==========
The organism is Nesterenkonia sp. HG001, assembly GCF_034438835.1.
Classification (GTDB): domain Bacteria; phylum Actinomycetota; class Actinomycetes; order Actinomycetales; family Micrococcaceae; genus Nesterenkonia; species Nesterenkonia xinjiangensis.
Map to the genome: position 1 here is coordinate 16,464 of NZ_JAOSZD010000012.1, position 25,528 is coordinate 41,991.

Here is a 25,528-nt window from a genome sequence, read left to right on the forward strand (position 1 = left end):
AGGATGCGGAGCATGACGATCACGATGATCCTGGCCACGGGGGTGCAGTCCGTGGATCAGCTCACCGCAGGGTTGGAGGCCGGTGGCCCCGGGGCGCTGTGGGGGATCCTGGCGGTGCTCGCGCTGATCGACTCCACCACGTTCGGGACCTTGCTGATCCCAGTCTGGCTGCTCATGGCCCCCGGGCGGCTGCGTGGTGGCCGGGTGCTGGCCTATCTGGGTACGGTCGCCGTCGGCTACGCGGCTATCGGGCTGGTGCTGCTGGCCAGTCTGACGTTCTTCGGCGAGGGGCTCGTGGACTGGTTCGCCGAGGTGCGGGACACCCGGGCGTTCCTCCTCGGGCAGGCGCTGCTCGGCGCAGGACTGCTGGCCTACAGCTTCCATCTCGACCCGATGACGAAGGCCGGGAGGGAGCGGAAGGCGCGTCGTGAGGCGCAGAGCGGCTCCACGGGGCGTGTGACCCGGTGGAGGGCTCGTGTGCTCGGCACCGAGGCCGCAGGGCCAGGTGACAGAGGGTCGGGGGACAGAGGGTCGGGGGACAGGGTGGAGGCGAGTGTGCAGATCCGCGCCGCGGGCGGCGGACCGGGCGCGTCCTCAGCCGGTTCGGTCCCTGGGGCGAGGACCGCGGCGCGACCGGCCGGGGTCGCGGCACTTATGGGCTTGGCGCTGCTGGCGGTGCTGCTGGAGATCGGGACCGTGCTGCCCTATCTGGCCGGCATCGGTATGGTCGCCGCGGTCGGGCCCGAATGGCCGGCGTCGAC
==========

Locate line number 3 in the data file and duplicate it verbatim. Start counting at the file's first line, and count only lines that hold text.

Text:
Map to the genome: position 1 here is coordinate 16,464 of NZ_JAOSZD010000012.1, position 25,528 is coordinate 41,991.